Monday, December 15, 2008

Mister Thaddeus - or the Last Foray in Lithuania

I must admit, I read (i.e. listened to...) Adam's Mickiewicz "Pan Tadeusz" almost accidentally. I wanted to check how works, and I bought the poem. By and large, this is the most famous Polish epic poem. It is also one of the longest and almost the last real epic poem of the world. Composed in twelve books, it describes the events situated in Lithuanian village, than under the Russian command that happened in just few days of 1811 and one day of 1812.

I did not expect, that the reading of "Pan Tadeusz", the obligatory reading in all Polish schools, will bring so many warm feelings and tears to me...

First of all it refers to the most beautiful, yet tragically ended part of Polish history - i.e. its two hundreds of years long union with Lithuania - called Polish-Lithuanian Commonwealth. The union, the unusual construction as for late medieval Europe, was an example of very advanced political system, having no precedence in the Europe of that times.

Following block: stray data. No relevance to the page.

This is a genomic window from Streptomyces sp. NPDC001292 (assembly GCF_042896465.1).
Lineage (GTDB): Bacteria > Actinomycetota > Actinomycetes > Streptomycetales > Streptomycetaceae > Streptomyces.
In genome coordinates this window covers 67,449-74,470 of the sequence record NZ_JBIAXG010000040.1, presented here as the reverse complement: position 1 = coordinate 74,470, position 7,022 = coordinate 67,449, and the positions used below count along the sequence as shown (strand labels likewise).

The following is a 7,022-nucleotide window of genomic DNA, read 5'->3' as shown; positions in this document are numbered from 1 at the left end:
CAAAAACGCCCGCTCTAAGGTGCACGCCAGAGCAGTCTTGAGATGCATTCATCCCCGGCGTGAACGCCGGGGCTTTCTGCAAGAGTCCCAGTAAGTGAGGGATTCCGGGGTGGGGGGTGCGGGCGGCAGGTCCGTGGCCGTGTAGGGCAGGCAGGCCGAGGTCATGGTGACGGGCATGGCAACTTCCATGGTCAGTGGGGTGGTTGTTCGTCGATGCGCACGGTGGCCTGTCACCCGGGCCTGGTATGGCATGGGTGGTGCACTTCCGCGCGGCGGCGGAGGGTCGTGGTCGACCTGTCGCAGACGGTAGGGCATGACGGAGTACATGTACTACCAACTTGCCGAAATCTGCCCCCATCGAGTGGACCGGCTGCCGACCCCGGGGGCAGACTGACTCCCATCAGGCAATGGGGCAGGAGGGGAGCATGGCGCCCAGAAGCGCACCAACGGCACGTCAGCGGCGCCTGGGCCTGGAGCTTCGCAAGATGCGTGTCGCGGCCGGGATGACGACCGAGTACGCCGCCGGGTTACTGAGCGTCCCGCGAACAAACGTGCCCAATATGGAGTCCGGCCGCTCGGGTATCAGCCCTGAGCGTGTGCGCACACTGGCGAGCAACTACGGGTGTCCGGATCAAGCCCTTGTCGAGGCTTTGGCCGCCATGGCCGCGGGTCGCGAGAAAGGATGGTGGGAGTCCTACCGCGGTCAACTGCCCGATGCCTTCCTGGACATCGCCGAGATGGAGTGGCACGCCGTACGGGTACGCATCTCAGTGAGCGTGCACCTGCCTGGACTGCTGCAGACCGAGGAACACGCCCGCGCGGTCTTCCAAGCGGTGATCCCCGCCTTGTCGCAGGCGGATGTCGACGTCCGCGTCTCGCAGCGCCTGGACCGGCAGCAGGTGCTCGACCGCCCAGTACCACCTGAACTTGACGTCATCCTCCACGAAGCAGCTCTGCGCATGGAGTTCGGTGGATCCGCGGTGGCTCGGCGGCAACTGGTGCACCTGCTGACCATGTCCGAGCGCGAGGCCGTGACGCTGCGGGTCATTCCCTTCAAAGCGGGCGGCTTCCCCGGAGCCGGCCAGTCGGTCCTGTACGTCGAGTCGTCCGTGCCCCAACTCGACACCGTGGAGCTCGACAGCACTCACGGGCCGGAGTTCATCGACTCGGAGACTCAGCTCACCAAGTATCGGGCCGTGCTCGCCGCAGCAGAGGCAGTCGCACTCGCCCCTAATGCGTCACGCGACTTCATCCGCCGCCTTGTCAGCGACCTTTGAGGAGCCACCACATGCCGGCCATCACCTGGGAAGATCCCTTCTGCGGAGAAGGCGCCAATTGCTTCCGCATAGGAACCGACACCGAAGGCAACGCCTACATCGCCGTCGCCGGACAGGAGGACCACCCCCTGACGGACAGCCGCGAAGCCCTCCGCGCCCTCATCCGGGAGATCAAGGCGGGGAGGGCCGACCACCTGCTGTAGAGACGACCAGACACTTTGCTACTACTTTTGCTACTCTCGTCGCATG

"Our state is a republic under the presidency of the King" or "Rex regnat et non gubernat" ("The King reigns but does not govern") were typical descriptions of its status. The country had a real parliament and in 1791 adopted the first European national constitution - with only one predecessor - that of United States....

It was also a country of amazing tolerance to people of all ethnicities, religions and political views.
Poles, Lithuanians, Jews and many other people living in peace as one nation.
"Pan Tadeusz" refers to it, telling, among others, the story of old Jew, Jankiel, who being trully religious Jew, was also a great Polish patriot...

The poem starts with words:

O Lithuania, my country,
thou Art like good health;
I never knew till now How precious,
till I lost thee.

There are English translations of it: by Marcel Weyland and Leonard Kress.

There was also the movie by Andrzej Wajda.

It's pity nations forget about their great past ...
Today, we often wittness almost total ignorance of that great past among many Poles....

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